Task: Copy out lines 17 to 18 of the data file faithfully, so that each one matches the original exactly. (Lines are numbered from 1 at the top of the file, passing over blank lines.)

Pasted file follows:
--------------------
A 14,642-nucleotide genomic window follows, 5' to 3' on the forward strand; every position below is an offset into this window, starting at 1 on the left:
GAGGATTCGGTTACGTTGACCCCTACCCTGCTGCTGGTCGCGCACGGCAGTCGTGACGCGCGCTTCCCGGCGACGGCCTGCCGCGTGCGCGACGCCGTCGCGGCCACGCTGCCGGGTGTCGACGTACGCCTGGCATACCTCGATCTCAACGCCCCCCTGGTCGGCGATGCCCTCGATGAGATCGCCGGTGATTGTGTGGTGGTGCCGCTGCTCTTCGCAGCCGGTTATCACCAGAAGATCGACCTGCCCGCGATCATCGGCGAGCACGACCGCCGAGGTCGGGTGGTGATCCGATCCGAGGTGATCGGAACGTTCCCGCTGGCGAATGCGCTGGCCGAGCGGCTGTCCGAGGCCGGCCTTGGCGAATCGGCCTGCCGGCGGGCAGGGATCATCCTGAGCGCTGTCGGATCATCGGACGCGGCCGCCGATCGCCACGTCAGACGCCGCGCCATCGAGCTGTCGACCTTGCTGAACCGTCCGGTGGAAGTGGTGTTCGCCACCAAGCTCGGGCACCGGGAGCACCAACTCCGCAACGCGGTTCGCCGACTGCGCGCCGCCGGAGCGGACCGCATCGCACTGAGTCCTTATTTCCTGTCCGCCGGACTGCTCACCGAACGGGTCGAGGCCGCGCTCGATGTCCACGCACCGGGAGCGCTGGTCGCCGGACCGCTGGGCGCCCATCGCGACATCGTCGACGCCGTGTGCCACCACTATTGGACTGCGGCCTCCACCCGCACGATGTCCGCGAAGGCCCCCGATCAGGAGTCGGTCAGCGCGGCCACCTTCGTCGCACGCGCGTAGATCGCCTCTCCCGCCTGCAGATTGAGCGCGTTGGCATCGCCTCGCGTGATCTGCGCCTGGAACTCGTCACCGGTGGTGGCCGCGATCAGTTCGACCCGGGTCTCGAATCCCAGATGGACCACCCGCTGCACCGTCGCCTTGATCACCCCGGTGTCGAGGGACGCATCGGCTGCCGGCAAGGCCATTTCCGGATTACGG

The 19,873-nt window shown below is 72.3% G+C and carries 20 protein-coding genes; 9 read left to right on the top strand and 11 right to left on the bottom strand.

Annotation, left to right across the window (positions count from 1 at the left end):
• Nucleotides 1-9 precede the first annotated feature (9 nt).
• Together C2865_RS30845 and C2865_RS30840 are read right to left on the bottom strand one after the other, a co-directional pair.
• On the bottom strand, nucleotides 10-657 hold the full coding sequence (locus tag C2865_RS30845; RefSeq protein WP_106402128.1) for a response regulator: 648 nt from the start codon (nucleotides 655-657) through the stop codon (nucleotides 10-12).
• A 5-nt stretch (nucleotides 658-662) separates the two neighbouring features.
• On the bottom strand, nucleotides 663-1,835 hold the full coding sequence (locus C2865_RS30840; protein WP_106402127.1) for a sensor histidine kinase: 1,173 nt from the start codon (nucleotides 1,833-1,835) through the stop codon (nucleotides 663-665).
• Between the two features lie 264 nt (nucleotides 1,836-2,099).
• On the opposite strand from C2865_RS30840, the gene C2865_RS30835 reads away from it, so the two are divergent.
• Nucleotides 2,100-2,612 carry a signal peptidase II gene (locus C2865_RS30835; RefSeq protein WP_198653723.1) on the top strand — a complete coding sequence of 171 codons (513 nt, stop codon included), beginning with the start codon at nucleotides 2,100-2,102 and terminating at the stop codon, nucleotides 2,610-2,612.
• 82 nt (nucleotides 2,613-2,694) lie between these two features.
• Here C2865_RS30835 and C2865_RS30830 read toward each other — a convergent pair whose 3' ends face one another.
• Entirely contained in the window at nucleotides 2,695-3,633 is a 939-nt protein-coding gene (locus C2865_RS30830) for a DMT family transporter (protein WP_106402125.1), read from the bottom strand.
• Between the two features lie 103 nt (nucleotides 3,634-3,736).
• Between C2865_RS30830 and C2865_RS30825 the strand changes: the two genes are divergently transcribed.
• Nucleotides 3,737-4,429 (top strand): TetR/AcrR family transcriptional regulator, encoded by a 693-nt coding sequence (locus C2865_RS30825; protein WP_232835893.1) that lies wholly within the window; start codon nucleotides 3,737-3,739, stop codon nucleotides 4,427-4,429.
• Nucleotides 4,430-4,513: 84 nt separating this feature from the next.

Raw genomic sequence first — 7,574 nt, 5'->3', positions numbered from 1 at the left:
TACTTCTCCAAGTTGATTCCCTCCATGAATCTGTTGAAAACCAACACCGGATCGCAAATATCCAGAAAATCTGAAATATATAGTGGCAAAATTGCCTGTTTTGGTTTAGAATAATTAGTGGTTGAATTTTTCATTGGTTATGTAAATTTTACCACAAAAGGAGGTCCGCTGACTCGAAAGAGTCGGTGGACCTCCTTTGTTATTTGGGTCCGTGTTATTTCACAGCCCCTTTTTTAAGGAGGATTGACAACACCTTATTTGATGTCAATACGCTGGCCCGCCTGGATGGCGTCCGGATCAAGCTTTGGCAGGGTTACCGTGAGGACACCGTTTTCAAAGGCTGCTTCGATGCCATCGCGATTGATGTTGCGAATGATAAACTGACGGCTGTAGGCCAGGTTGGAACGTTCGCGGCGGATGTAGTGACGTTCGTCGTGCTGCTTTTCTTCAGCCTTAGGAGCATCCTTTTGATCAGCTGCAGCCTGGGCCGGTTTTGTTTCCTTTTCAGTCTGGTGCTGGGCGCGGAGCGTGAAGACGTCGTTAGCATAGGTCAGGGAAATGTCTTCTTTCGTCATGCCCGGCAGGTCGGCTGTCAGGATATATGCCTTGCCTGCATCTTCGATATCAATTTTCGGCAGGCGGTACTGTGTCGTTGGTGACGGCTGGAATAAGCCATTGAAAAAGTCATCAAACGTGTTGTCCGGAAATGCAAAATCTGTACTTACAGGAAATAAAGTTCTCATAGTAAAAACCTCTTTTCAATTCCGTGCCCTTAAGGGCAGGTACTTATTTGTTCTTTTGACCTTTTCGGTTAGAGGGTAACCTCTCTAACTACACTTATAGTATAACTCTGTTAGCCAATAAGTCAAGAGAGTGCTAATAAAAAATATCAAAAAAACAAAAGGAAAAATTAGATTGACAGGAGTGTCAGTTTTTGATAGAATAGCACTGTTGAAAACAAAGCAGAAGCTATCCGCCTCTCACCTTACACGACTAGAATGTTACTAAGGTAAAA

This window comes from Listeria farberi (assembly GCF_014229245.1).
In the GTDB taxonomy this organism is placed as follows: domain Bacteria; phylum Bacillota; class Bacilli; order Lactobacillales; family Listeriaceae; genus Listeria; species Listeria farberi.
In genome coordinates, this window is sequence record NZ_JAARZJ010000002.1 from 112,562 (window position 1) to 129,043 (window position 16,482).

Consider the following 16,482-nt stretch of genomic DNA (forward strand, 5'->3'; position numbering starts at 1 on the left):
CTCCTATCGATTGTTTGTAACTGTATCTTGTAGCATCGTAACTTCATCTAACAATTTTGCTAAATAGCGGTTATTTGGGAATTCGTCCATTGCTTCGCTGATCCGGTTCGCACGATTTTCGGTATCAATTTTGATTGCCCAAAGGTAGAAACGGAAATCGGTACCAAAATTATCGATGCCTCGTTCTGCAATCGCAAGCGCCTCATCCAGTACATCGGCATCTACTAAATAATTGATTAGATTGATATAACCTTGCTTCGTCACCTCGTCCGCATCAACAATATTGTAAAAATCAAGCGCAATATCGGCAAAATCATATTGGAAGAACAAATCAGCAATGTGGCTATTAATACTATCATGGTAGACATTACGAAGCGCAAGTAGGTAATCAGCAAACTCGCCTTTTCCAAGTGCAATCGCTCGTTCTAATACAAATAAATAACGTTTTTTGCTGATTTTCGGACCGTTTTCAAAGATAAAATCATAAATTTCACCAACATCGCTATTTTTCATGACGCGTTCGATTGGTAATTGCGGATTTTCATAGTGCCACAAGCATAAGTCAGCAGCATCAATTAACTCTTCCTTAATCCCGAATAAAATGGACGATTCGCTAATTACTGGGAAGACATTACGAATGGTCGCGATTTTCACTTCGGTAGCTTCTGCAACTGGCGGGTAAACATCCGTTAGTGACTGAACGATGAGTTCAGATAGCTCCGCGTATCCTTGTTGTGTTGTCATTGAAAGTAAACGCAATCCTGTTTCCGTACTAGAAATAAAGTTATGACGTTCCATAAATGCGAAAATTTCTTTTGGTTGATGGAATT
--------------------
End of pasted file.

• Between C2865_RS30830 and C2865_RS30825 the strand changes: the two genes are divergently transcribed.
• Nucleotides 3,737-4,429 (top strand): TetR/AcrR family transcriptional regulator, encoded by a 693-nt coding sequence (locus C2865_RS30825; protein WP_232835893.1) that lies wholly within the window; start codon nucleotides 3,737-3,739, stop codon nucleotides 4,427-4,429.